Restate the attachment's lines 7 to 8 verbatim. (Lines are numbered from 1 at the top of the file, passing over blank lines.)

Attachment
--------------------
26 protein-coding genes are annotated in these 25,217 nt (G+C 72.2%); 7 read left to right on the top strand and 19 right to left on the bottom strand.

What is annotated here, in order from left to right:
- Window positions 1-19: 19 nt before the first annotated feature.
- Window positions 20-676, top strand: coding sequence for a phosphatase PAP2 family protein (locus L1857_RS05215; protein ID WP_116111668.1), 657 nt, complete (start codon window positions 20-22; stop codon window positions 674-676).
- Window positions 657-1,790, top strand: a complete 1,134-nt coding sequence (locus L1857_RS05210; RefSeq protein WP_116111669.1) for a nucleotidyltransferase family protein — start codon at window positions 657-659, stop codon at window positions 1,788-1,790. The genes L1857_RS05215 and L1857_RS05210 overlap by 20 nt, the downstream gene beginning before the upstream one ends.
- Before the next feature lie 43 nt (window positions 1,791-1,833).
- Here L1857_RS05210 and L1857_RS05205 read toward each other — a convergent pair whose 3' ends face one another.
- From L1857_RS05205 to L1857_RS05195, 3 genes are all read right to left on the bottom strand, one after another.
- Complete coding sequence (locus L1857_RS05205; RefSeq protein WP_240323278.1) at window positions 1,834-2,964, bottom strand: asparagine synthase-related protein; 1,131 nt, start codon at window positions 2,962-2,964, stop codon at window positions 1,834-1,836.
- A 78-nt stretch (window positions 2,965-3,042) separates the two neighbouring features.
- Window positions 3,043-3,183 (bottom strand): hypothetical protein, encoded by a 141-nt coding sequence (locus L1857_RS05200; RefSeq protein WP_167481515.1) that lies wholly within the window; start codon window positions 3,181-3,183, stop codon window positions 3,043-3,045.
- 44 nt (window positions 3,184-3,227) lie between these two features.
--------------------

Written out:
- Here L1857_RS05210 and L1857_RS05205 read toward each other — a convergent pair whose 3' ends face one another.
- From L1857_RS05205 to L1857_RS05195, 3 genes are all read right to left on the bottom strand, one after another.